With the shooting in Parkland, as with many other shootings, there were warning signs of impending violence. Typically, a child who is a star student, kind to others, and engaged in school activities does not randomly murder his peers in cold blood. Often, the study found, school shooters share characteristics including that they make hints and leave clues regarding impending plans to hurt others.

The commission said that following the Columbine shooting way back in 1999, the Secret Service partnered with the Department of Education to study school violence. “One of the study’s most significant findings was that, prior to most attacks, other students knew of the attackers’ plans, yet most did not report it to an adult.”

The report encouraged schools to help students report suspicious activity or rumors anonymously, and for school administrations to organize a “threat assessment” team. The commission urged schools nationwide to determine ways to pay closer attention children’s behavior, particularly the ones who come from a difficult home life, struggle with academics, get bullied in school, or have few friends. While this seems more feasible in rural areas with smaller schools, at a school like Marjory Stoneman, which boasted several buildings in just one campus, this task will be much harder.

The report encouraged people who think students might be plotting something with a firearm to take advantage of “extreme risk protection order” (ERPO) laws, also known as gun violence protection orders, risk warrants, or red flag laws, that exist in many states.

Again, this aspect, while obvious to some (particularly in conservative media or even law enforcement) is largely downplayed directly following school shootings, and guns are immediately blamed rather than school officials, administrations, parents, and others who did not heed the signs. This report helped identify those things and urged schools to be more aware and more proactive.

4. Don’t Just Focus On Guns

Following school shootings, the media tends to focus primarily on guns and gun control. While the commission’s report does not leave out the many nuances of firearms––pros and cons––as they pertain to school safety, the 200-page report does not focus primarily on guns. This alone should communicate something to the mainstream media, which tends to focus solely on that to the exclusion of any other factors.

The report states the obvious: Schools need to enhance their specific safety mechanisms, which include beefing up security when possible.

There is no doubt planning and training helps prepare police officers and first responders to deal with active shooters. However, because active shooter incidents are often over before law enforcement arrives on the scene, onsite personnel must be prepared to deal with an active shooter attack in the absence of trained crisis response officers.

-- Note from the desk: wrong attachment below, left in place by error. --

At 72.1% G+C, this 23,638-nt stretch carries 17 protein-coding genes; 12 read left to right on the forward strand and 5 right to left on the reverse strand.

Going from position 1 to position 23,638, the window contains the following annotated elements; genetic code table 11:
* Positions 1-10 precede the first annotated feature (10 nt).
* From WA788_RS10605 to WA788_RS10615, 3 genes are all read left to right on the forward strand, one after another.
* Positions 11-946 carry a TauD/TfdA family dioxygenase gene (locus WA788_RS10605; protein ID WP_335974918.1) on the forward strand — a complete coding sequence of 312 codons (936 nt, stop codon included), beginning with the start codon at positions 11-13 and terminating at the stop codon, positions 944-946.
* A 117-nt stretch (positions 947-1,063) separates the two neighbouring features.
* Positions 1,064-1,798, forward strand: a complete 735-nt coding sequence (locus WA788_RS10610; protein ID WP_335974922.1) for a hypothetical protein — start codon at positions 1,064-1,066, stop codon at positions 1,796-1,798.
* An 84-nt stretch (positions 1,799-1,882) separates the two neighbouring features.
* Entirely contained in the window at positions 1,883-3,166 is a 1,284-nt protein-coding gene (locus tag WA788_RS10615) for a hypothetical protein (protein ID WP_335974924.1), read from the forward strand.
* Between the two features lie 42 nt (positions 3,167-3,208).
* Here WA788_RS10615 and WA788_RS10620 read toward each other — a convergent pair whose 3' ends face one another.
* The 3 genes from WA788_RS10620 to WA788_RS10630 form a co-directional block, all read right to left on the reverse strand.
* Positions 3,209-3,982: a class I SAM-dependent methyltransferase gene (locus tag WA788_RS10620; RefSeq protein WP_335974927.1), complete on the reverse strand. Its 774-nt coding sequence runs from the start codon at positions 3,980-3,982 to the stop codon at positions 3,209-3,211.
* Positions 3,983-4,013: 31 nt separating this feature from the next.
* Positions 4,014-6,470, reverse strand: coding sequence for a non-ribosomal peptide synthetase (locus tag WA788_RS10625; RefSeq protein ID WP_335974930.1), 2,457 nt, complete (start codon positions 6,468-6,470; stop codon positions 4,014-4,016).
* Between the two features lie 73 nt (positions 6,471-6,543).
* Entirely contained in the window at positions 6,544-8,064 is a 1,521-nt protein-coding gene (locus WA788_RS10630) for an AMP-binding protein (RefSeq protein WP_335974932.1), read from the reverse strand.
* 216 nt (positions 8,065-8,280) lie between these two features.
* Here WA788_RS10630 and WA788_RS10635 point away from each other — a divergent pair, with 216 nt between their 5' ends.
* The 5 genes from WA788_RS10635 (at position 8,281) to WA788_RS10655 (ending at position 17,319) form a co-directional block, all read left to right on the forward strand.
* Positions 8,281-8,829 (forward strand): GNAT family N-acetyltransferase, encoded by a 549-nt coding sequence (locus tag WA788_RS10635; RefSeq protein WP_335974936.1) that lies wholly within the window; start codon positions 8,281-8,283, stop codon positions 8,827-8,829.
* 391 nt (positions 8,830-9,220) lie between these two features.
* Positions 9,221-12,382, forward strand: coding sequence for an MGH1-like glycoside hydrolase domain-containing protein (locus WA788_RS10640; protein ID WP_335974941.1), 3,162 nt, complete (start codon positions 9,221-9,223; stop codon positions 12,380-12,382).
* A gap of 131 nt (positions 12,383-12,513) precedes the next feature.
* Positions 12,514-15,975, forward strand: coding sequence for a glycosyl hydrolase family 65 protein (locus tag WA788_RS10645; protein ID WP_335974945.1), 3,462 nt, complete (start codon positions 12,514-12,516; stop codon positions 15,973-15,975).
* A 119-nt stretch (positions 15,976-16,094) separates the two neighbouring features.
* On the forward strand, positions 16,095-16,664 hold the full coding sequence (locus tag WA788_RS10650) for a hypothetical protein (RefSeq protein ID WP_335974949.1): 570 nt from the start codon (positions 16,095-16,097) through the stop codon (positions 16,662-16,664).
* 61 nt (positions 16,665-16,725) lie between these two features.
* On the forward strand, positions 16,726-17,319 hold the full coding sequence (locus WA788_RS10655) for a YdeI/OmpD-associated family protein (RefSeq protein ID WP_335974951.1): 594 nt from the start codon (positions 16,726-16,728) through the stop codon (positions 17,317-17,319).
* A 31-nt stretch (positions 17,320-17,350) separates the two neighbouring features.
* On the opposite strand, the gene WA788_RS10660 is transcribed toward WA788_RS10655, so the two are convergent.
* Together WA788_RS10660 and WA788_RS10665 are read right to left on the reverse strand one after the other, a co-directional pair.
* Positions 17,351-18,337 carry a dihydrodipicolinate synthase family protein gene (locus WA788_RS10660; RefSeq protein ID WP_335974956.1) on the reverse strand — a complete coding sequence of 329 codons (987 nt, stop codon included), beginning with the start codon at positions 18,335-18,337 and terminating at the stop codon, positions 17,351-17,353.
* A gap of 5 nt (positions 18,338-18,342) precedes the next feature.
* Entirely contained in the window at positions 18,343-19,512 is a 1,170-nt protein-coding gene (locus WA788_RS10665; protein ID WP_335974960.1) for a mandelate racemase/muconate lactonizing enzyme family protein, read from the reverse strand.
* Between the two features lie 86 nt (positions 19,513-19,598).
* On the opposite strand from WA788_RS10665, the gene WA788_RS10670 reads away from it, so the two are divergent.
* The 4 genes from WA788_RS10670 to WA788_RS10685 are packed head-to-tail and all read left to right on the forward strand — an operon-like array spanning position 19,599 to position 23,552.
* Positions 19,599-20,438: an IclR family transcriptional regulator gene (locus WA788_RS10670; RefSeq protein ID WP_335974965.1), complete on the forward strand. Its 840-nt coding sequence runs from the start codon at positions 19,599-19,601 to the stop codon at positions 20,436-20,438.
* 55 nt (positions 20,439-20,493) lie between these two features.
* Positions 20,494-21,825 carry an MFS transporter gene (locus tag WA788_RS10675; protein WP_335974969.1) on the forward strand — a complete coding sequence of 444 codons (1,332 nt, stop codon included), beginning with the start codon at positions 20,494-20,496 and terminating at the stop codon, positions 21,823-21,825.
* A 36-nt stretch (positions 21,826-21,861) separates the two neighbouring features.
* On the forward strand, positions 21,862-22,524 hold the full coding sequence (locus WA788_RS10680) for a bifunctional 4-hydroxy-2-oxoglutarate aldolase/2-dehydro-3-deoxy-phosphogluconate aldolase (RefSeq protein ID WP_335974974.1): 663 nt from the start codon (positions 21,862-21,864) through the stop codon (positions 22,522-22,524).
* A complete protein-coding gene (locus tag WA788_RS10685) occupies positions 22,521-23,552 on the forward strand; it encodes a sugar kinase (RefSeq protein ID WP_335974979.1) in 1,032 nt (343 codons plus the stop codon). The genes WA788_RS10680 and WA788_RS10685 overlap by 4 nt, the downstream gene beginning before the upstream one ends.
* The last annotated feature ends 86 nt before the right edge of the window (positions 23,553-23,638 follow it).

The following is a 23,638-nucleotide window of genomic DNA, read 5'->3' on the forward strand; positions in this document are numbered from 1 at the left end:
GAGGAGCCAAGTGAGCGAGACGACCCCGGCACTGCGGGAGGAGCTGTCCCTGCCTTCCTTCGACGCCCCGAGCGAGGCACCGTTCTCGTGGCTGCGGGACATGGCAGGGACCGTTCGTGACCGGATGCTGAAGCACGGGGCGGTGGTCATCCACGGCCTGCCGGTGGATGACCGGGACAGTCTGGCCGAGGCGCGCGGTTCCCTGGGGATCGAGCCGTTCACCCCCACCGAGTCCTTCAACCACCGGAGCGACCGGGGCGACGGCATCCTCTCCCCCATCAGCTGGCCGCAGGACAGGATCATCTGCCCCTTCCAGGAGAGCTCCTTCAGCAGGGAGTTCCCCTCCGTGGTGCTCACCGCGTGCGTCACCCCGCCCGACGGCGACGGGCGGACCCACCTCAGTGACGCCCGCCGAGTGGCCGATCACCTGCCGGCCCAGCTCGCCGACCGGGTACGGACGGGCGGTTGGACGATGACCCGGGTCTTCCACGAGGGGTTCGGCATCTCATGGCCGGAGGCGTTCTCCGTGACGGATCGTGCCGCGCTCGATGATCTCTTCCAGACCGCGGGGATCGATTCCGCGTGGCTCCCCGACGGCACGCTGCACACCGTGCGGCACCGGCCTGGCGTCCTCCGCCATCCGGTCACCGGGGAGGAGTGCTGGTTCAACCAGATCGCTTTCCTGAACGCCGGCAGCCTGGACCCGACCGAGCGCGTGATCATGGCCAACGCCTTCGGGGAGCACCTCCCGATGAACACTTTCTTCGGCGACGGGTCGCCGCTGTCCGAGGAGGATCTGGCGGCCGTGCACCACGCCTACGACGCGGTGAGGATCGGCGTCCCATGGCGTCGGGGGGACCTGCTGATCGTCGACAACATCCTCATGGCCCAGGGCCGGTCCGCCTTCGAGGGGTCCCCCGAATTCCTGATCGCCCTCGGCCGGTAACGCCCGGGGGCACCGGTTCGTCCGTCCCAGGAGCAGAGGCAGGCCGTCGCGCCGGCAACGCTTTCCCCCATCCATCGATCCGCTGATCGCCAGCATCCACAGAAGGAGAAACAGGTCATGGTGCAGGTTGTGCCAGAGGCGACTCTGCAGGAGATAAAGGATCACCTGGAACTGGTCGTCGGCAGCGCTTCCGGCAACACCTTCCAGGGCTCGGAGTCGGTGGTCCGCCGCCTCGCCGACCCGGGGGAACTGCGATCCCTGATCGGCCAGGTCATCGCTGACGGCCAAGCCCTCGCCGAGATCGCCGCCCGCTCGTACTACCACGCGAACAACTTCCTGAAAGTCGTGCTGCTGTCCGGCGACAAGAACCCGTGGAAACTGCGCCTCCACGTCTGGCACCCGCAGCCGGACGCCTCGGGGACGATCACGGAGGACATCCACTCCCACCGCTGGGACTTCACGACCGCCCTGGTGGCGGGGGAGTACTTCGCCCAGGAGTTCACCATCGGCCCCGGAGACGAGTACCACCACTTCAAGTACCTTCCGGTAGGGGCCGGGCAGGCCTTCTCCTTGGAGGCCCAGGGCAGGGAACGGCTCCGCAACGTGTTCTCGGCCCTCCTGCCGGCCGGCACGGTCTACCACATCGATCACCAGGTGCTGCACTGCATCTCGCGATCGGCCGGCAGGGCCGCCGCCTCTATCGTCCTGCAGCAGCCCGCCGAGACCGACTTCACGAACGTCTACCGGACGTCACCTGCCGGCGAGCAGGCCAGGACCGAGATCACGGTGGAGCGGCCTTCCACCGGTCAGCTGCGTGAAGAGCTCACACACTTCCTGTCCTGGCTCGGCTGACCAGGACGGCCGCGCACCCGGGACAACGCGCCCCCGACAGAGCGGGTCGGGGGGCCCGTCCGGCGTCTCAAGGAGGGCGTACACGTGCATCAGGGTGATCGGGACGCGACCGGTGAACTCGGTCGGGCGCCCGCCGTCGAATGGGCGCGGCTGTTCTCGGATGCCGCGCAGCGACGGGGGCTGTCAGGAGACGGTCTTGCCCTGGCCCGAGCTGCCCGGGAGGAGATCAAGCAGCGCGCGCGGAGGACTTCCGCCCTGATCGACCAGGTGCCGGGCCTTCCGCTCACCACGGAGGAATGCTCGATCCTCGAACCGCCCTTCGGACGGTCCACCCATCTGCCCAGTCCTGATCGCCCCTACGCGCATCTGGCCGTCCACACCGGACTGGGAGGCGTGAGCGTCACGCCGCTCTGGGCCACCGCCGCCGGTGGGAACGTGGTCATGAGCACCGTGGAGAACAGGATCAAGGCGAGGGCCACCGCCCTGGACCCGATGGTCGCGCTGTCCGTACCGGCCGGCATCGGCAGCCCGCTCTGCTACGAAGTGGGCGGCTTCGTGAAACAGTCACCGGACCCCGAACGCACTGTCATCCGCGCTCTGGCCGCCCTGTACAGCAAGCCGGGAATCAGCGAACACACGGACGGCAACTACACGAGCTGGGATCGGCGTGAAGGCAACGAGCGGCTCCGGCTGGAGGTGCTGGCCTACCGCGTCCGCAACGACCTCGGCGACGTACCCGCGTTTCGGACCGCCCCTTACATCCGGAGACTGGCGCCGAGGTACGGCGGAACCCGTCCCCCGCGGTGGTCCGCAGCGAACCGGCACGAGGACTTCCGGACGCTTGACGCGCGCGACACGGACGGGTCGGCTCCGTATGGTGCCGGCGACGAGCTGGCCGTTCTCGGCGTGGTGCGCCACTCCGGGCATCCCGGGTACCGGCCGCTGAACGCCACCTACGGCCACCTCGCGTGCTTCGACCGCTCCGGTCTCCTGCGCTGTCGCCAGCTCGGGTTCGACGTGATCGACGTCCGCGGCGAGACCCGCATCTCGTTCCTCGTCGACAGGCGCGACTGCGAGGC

The report says ten states allow “school staff to possess or have access to firearms at school.”

Likewise, the Marjory Stoneman Commission, which recently released their specific analysis of just the Parkland shooting, recommended arming teachers and increasing spending on mental health resources. The 15-member panel also concluded several security breaches and protocol issues within the school system and local law enforcement were partially to blame for the massacre.

5. Obama School Discipline Policies Made Violence Worse

Unbeknownst to many fans of President Obama, when he held office he issued a policy that placed an “emphasis on tracking school disciplinary actions by race.” That guidance suggested that neutral school discipline policies might violate federal law if it looked like certain racial groups committed more crimes, violence, or other school offenses.

If this happened — i.e., a larger number of black children than white children were suspended — Obama’s guidelines suggested said schools might lose federal funds. I’m embarrassed to admit I was unaware of this policy altogether, and am surprised there was not more pushback.

Either way, the commission found that the threat of these investigations likely had a strong, negative impact on school discipline and safety. Obama’s guidelines “sent the unfortunate message that the federal government, rather than teachers and local administrators, best handles school discipline. As a result, fearful of potential investigations, some school districts may have driven their discipline policies and practices more by numbers than by teacher input.”

The commission emphasizes that the Trump administration “is committed to ensuring that educational programs and policies are administered in a fair, equitable, and racially neutral manner that does not result in unlawful discrimination.” They conclude that “Where well-meaning but flawed policies endanger student safety, they must be changed.” Bravo.

Nicole Russell is a senior contributor to The Federalist. She lives in northern Virginia with her four kids. Follow her on Twitter @russell_nm.